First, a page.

In Szczekociny I was told some raided Jewish houses as soon as the German Nazis expelled them. So what does one do with all this? After some deliberations I have come to the conclusion that I shall be off to visit both the local mosque at Kings Cross, as well as the local pub at times - and have more teas and talks with all my neighbours in the near future. It may well be a bumpy road ahead, both here in Kings Cross and in Szcekociny, for these discourses must not only be in the spirit of light-hearted conversations, but build communities through different points of view, accept the neighbour in his or her entitlement to have these differences, as well as expecting and giving neighbourly care alongside it. Of course this is precisely the heart of the debate, for what neighbourly care and expectation is, can be deemed to be cultural and subjective to a certain extent.
Community cohesion evolves only in the constant of continuous human interaction and discourse and care for a place and for each other. I have seen this in action in Wahat al Salam ~ Neve Shalom where Jews and Palestinians sustained togetheness throughout forty years of the conflict raging around them. On the other hand, not even the fact that my mother's family, the Lewandowskys, were merchants to the Bavarian royal court, and that my grandfather Gerhard wore the German Iron Cross for services in the Red Cross during the first world war, saved him from a six month incarceration in KZ Dachau. It was not German neighbours (one even exposed him to the SS), or friends’ contacts that saved him, but a decent Dutch Christian family in Beekbergen, Holland. I know in Poland there were also such families, I am told, more than anywhere else during that time. But the overall picture remains grim.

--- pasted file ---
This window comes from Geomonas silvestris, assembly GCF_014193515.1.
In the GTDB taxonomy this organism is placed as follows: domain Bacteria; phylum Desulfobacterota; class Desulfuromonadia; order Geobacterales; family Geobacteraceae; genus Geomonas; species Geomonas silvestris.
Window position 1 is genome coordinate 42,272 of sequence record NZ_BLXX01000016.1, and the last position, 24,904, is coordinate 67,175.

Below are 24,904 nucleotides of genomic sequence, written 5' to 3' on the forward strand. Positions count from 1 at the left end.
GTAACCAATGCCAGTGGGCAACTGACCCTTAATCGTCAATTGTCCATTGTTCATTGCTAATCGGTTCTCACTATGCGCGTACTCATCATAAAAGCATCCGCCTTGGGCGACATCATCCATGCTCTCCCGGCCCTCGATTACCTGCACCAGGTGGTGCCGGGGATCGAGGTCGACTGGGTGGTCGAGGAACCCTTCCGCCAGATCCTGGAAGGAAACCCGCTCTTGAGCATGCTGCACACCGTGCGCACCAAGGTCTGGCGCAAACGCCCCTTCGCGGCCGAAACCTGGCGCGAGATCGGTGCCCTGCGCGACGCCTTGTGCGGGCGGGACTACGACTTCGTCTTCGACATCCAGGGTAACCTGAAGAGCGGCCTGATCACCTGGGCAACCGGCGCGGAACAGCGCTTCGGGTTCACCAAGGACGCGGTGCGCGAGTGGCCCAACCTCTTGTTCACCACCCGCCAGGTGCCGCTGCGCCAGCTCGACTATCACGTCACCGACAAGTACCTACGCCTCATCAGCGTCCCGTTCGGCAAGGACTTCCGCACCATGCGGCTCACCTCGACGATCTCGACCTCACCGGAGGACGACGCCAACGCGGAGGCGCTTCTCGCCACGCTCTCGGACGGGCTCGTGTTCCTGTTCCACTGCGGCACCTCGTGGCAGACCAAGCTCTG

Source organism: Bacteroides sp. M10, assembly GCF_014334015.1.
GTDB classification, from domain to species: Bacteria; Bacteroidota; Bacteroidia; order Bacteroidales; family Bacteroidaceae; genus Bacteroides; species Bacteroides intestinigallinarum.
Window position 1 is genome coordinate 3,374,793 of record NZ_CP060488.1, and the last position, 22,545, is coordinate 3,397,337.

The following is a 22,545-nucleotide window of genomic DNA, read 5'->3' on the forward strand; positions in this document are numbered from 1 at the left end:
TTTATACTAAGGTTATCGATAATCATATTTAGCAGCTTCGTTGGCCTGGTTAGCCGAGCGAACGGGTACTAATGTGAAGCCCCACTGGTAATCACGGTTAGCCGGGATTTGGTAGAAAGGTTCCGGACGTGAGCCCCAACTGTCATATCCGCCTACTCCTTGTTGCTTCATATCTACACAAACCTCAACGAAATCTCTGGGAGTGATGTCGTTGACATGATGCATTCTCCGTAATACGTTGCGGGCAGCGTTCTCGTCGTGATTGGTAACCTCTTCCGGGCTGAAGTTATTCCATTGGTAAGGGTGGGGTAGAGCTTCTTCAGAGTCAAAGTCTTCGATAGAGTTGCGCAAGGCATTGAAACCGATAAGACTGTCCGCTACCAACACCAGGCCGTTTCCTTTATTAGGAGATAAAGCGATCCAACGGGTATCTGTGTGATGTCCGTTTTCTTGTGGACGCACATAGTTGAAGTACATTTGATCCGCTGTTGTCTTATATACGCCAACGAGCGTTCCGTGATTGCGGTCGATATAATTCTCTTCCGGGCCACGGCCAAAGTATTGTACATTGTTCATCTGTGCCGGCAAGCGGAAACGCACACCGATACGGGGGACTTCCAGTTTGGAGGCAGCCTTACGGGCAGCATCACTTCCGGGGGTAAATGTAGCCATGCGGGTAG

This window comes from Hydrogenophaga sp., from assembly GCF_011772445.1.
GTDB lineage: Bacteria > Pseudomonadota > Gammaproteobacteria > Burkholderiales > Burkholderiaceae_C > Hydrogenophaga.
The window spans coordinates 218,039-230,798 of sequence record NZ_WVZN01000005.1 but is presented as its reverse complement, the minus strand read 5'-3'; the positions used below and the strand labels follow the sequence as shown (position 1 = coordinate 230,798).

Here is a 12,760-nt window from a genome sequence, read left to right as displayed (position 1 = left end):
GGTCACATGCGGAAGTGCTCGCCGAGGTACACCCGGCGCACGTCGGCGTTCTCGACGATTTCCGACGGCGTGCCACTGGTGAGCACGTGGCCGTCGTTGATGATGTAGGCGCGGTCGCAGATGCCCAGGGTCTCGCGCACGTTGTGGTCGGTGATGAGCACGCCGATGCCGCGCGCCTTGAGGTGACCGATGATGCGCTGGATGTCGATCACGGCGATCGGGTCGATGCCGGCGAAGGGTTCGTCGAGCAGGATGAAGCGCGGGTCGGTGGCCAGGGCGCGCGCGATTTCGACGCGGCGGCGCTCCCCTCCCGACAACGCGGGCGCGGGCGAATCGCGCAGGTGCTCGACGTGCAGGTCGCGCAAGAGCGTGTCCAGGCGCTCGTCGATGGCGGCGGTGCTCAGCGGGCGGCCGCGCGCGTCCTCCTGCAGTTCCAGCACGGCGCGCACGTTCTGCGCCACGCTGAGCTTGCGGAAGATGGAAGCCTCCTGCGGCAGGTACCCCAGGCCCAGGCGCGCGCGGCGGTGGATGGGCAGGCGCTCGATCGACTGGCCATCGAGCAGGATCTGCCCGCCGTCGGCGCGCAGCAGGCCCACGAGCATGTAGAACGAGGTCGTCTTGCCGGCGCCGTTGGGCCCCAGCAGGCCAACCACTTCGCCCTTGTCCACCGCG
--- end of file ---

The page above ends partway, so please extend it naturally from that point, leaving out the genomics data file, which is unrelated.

Another lesson I take from Szcekociny is the power of the local villain. It takes only a small group of villains to spoil community cohesion and terrorize particular members. Anyone who has read German history and the ascent of a few haters to power knows that. But I am also thinking concretely about the man who has a house and a factory on the land of the Jewish cemeteries in Szczekociny. Because the villain's power is in disproportion to the kind and gentle acts that make a community flourish, it is not unreasonable to oppose a local villain with the crushing might of a unified community consisting of members from different backgrounds, religions and walks of life. The same applies here in Kings Cross. In Szczekociny, I am told the villain has old contacts from the Communist days: but like Catholics who blame Jews for this and that, they would do well to remember that many of the great Communist theorists and thinkers had Jewish backgrounds. I doubt if many, in spite of their position towards religion in general, would have gone as far as approving of a desecration of a Jewish cemetery or house of prayer.